Posted by AgLee on May 6, 2010 at 6:21 AM · Report this
Posted by nseattlite on May 6, 2010 at 10:21 AM · Report this
4
I disagree. I'm of the opinion that if you're in a relationship and dealing with other people (particularly ones attracted to you and vice versa), then you shouldn't do or say anything that you wouldn't feel comfortable doing or saying in front of your partner. If you feel the need to deliberately hide your words and behaviors from your partner(s), then while you may not be "unfaithful", you're certainly being dishonest. And dishonesty, even if it is minor, isn't something that belongs in a healthy and successful relationship.
Posted by Tirade on May 6, 2010 at 12:08 PM · Report this
5
I think there's a difference for poly vs. monogamous people here. As a monogamous person, I agree with #4 that you shouldn't be doing or saying flirtatious things that you wouldn't do or say in front of your partner. Assuming you don't have their agreement that it's okay to do those things, it shows a lack of respect.

In a poly relationship, you can be honest with your partners about your multiple relationships or flirtations, and at the same time they don't necessarily want to be privy to all the details. In other words, they're okay with you doing stuff that you wouldn't do in front of them.

I think Matisse has put her finger on one of the dynamics that arises when you have a partner that is okay with you being sexual with others in ways that they don't really want to see up close and personal. Technology (Twitter especially) makes it harder to keep things separate and private.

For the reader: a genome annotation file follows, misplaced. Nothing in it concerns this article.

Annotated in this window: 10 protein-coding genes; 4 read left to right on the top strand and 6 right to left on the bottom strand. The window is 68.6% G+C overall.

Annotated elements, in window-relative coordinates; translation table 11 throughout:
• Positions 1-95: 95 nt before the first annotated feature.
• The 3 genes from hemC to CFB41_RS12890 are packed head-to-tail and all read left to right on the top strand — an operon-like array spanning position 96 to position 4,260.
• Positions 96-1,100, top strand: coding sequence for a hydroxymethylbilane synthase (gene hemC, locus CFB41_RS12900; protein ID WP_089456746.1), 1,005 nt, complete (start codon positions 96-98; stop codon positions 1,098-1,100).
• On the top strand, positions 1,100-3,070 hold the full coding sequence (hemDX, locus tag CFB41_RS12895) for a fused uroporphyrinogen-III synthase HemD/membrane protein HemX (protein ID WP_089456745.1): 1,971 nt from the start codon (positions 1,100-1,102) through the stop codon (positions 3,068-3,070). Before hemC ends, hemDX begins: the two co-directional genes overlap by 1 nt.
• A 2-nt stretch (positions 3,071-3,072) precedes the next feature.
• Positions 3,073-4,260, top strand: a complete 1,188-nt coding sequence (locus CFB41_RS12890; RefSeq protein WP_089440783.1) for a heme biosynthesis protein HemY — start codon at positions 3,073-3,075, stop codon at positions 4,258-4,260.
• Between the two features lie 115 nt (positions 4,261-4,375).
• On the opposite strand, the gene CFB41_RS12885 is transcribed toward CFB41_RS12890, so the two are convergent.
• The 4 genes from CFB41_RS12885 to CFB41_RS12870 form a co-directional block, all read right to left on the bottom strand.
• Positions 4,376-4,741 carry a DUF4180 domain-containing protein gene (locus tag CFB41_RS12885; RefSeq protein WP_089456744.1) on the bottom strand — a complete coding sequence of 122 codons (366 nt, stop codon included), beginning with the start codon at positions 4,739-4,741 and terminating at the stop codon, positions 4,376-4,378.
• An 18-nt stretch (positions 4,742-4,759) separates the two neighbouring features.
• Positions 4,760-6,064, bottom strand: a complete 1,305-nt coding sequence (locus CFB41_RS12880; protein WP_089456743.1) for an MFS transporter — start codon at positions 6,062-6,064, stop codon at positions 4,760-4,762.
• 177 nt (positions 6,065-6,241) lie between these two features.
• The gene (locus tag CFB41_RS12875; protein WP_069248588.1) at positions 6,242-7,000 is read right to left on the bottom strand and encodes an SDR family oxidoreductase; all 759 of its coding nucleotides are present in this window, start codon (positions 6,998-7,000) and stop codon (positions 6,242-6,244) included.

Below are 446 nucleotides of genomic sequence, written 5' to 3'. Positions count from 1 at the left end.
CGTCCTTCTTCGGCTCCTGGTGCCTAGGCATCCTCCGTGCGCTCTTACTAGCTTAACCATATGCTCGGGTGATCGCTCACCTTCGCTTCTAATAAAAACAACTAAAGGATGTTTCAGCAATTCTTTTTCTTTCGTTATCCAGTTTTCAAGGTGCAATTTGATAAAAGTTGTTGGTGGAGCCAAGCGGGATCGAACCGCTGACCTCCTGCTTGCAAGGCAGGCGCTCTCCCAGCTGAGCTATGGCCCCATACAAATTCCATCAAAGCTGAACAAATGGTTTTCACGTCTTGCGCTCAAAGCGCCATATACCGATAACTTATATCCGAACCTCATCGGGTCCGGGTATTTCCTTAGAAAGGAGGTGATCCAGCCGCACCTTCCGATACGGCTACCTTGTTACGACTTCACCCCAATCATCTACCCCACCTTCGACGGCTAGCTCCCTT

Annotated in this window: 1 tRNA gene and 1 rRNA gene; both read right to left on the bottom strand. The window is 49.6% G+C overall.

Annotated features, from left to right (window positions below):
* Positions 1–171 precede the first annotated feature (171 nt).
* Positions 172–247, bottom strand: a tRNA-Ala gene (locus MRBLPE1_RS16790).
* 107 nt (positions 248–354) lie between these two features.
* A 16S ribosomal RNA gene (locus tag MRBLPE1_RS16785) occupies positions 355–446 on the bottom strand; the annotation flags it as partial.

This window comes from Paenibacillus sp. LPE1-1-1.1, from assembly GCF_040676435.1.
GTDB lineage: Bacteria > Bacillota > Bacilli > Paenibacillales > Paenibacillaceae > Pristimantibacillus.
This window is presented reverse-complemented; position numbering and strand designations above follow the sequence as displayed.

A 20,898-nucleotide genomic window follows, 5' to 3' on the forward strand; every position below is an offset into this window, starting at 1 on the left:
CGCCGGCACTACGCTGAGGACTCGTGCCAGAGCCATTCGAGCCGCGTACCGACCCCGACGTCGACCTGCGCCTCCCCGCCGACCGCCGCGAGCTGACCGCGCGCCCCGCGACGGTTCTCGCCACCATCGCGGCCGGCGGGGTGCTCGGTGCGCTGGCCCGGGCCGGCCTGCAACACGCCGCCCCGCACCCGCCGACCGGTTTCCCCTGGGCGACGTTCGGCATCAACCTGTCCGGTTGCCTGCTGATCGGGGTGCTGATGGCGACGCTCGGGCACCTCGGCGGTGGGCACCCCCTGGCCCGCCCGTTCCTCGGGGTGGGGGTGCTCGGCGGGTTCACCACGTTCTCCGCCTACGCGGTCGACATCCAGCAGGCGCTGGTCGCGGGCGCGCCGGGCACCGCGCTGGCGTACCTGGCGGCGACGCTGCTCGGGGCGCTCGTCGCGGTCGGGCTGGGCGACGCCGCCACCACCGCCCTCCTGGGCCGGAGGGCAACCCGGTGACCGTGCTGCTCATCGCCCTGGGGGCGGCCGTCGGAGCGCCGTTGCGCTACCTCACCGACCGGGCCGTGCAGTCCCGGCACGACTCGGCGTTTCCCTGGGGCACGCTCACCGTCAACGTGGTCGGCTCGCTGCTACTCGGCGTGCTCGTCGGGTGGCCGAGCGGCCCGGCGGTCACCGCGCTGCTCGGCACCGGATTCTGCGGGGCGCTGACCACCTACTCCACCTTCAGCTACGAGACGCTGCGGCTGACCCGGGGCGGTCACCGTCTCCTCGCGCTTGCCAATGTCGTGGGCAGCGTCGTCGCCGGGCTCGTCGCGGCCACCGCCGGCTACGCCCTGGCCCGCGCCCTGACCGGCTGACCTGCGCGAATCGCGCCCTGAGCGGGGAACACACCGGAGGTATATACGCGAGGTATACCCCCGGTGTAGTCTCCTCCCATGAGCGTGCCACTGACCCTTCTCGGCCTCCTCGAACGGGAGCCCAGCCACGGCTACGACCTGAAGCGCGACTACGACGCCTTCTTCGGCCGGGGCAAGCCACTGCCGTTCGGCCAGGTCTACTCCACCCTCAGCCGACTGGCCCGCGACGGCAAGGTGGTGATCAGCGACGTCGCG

Posted by strange observer on May 7, 2010 at 8:45 AM · Report this
6
If trust and communication are things you can count on in your relationship, that's awesome. But I don't think most people can. For many, there is a point at which your partner stops being on your side and begins to take whatever they can get out from you. If you can discover this point, you can maybe minimize damage.

I am not saying every flirtation is likely betrayal, just keep your eyes open.
Posted by lestamore on May 7, 2010 at 5:13 PM · Report this
7
I'm polyamorous and I love hearing and seeing all the details. My partners can fuck right in front of me and my reaction ranges anywhere from completely indifferent to totally aroused. Thus, I couldn't care less how they flirt online.

Not all of us people folks are just begrudgingly putting up with our partners' fucking/loving other people as long as we don't have to see/hear it. That's true for some, but definitely not all.
Posted by Rhythm on May 7, 2010 at 6:24 PM · Report this
Bluejean Baby 8
@ #7, i just went to bing.com to search polyamory, and read and read and read. WoW, what an insight! I can only say *i wish* :)
Posted by Bluejean Baby on May 7, 2010 at 8:32 PM · Report this
9
Cheers MM!

Love the imagery of not swatting with newspaper today because of barking the night before. Thought I prefer meoowing myself. :)

The *trust* is the basis of monogamy or polyamory. Negotiation/setting expectation is the foundation of any healthy relationship.
Posted by SapioSlut on May 7, 2010 at 10:51 PM · Report this
10
Which is sexier:

Making love to a partner who is with you at that moment, because they'd rather be with you, than with anyone else.